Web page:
loves the bad guy
By Tim Bullard
He’s not as nasty as he seems on film.
As caddies finished setting golf bags on the cars in the circle yard of The Dye Course Clubhouse Monday, photographers might not have noticed Col. William Tavington in the celebrity lineup. That was his screen name in “The Patriot.” Jason Isaacs shot Mel Gibson’s family in that film.
Born June 6, 1963, in Liverpool, England, he graduated from the same school as did Lawrence Olivier, the Central School of Speech and Drama. He graduated from Bristol University with a law degree. The man who played Lucius Malfoy in the Harry Potter series will be back in “Harry Potter and the Order of the Phoenix” in 2007, directed by David Yates on the J.K. Rowling series.His Tavington character was based on a real guy, Lt. Col. Banastre Tarleton who beat Brig. Gen. Isaac Huger in Moncks Corner today many years ago, April 14, 1780 in a night march began at 10 p.m. the night before. Swamps ruled out a flank attack. Tarleton, like Tavington, believed civilians should be punished for choosing sides in the Civil War.
What was it like to film in South Carolina and is this a great state to film in? “It was fantastic actually. I haven’t been back since we shot ‘The Patriot,’ and it bring back a lot of memories. What I remember the most is being adorned in some of the most beautiful environments I’ve ever seen, the sun coming up and coming through the trees, and I’m sitting on a horse as big as a building. “I just remember the people and the food. I remember trying not to get fat,” he said. “It’s incredibly hospitable. I suggest people get their stomachs stapled before they arrive because people will try to force feed you deep fried food for breakfast.” There were scenes shot in Rock Hill. “We shot in Charleston, and we played golf in Myrtle Beach and played Kiawah Island. It was a big golfing movie. Mel played, and I played.”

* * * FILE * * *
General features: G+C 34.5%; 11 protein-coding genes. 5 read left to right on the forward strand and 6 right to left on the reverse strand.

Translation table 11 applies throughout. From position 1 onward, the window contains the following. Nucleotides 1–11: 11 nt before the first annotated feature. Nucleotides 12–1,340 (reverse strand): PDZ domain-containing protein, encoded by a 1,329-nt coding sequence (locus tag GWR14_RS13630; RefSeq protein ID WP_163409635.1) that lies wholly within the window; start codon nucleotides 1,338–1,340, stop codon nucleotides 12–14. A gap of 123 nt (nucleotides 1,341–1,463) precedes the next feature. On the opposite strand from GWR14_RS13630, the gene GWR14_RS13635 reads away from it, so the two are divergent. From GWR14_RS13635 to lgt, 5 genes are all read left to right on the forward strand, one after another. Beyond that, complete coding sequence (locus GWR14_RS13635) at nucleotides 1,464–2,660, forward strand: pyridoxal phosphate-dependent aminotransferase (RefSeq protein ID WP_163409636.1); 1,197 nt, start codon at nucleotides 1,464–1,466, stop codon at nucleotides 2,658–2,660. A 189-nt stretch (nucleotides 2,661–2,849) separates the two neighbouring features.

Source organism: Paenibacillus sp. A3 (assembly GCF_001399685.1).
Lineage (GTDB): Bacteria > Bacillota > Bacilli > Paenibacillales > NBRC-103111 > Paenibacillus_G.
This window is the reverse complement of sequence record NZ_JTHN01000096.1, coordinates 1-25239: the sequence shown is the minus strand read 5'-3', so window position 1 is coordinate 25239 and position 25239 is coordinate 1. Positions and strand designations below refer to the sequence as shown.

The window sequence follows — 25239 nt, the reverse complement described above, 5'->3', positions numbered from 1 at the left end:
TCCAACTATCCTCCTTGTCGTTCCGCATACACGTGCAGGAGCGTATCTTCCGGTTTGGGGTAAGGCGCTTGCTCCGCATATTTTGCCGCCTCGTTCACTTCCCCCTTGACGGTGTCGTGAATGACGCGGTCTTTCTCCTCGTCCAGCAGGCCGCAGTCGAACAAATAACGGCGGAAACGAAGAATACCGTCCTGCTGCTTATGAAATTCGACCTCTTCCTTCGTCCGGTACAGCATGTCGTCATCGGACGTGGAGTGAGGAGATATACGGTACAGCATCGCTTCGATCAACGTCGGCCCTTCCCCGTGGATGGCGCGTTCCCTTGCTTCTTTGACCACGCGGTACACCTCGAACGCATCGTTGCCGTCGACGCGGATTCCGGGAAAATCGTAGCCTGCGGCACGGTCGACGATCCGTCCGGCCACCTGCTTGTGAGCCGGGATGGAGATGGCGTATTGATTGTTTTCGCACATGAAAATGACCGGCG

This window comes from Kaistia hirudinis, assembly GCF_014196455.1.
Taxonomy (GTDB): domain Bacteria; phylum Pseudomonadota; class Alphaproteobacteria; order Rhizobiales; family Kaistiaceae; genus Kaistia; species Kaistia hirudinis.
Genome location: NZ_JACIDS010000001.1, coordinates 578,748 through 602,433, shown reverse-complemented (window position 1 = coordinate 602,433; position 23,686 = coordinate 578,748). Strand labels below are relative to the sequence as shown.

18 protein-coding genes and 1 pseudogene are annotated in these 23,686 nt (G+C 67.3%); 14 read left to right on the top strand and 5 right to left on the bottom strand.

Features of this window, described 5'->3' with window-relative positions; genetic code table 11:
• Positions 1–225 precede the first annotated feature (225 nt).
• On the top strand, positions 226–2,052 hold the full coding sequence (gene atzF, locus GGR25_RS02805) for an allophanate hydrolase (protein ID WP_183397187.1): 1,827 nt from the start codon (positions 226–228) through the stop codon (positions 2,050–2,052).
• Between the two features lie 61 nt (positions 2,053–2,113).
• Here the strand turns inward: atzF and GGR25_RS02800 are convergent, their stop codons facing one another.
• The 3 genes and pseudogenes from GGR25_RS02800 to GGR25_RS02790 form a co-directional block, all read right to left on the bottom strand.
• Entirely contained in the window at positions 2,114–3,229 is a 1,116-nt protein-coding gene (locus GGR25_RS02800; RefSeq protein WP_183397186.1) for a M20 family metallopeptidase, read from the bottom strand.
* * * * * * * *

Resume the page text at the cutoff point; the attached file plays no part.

He has not seen “The Passion of the Christ.” “It wouldn’t be my favorite film to see, being Jewish,” he said. He was a miserably evil man against Mel Gibson in that movie. “When it’s well written, ‘The Patriot’ I think was a beautifully written part because people keep walking up to me, particularly here, you know, people keep on going, ‘My God, I hated you. I wanted you dead.’ I love playing parts that get a reaction from the audience. Everyone knows that I was in those films because I live in their nightmares.” Look for him with Jennifer Aniston in “Friends With Money.” “I’ve got a lot of indies, ‘Nine Lives.’ A comedy film called ‘Tennis Anyone?’ about the celebrity tennis world,” he said. The actor said it is his best bad guy role yet. “If that’s possible. I’ve got Harry Potter 4 in the can. I’m just about to shoot a series in Rhode Island called ‘Brotherhood’ for Showtime.” He can talk about the new Harry Potter movie. “It’s funny because you sign a big confidentiality agreement when they send you a script which you do for most scripts, but the thing about Harry Potter is it’s one of the best known books in the world, so there’s not much you can keep secret. I play Lucius Malfoy again.”
What about Tom Riddle or Voldemort?
He’s the dark lord that everyone says he is the one you can’t speak his name. “Voldemort is the great evil wizard you’ve been waiting to see for four books. Well he turns up in the shape of Ray Fiennes, and you won’t be disappointed.”
Look for Isaacs in “The Chumscrubber” with Glenn Close this year about a group of kids who kidnap a boy thinking he will lead them to stolen drugs.
You last saw him in “Elektra” which was released on DVD a few weeks ago.
Remember him as Hook in “Peter Pan” in 2003? He was in “The Tuxedo,” “Windtalkers,” “Sweet November,” “Blackhawk Down” and of course “Harry Potter and the Chamber of Secrets.”
Isaacs did not watch the wedding of Prince Charles. “No. My invite must have gotten lost in the post,” he said, smiling. “I can’t believe it because I sent a present. I’m going to try to get it back. I didn’t see it. For most of the British people that I know, the royal family are more of a tourist attraction. Like very few of the people who go to Disneyland, nobody I know has ever been to Buckingham Palace.”